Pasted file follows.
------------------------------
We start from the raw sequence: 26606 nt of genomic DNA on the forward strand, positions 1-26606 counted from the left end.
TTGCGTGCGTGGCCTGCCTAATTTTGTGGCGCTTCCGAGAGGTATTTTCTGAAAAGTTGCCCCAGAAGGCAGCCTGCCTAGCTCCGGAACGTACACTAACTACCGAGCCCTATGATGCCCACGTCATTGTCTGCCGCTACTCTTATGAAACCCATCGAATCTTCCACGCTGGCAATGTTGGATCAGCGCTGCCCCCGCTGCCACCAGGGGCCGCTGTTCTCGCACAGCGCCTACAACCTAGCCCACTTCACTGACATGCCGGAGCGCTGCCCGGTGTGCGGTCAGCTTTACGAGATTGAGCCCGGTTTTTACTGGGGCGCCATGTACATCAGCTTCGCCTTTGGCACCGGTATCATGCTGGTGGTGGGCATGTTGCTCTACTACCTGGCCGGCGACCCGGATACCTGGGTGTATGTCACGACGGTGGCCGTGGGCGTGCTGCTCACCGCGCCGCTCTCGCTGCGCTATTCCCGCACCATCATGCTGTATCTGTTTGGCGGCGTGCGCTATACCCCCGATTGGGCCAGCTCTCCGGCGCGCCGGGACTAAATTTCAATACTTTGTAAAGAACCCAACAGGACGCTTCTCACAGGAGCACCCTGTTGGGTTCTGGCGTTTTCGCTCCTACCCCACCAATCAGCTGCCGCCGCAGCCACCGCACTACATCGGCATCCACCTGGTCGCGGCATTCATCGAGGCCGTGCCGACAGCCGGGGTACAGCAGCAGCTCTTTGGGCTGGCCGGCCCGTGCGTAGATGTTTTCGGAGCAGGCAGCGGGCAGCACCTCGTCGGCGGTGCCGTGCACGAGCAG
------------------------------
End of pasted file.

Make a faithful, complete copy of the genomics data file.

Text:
We start from the raw sequence: 26606 nt of genomic DNA on the forward strand, positions 1-26606 counted from the left end.
TTGCGTGCGTGGCCTGCCTAATTTTGTGGCGCTTCCGAGAGGTATTTTCTGAAAAGTTGCCCCAGAAGGCAGCCTGCCTAGCTCCGGAACGTACACTAACTACCGAGCCCTATGATGCCCACGTCATTGTCTGCCGCTACTCTTATGAAACCCATCGAATCTTCCACGCTGGCAATGTTGGATCAGCGCTGCCCCCGCTGCCACCAGGGGCCGCTGTTCTCGCACAGCGCCTACAACCTAGCCCACTTCACTGACATGCCGGAGCGCTGCCCGGTGTGCGGTCAGCTTTACGAGATTGAGCCCGGTTTTTACTGGGGCGCCATGTACATCAGCTTCGCCTTTGGCACCGGTATCATGCTGGTGGTGGGCATGTTGCTCTACTACCTGGCCGGCGACCCGGATACCTGGGTGTATGTCACGACGGTGGCCGTGGGCGTGCTGCTCACCGCGCCGCTCTCGCTGCGCTATTCCCGCACCATCATGCTGTATCTGTTTGGCGGCGTGCGCTATACCCCCGATTGGGCCAGCTCTCCGGCGCGCCGGGACTAAATTTCAATACTTTGTAAAGAACCCAACAGGACGCTTCTCACAGGAGCACCCTGTTGGGTTCTGGCGTTTTCGCTCCTACCCCACCAATCAGCTGCCGCCGCAGCCACCGCACTACATCGGCATCCACCTGGTCGCGGCATTCATCGAGGCCGTGCCGACAGCCGGGGTACAGCAGCAGCTCTTTGGGCTGGCCGGCCCGTGCGTAGATGTTTTCGGAGCAGGCAGCGGGCAGCACCTCGTCGGCGGTGCCGTGCACGAGCAG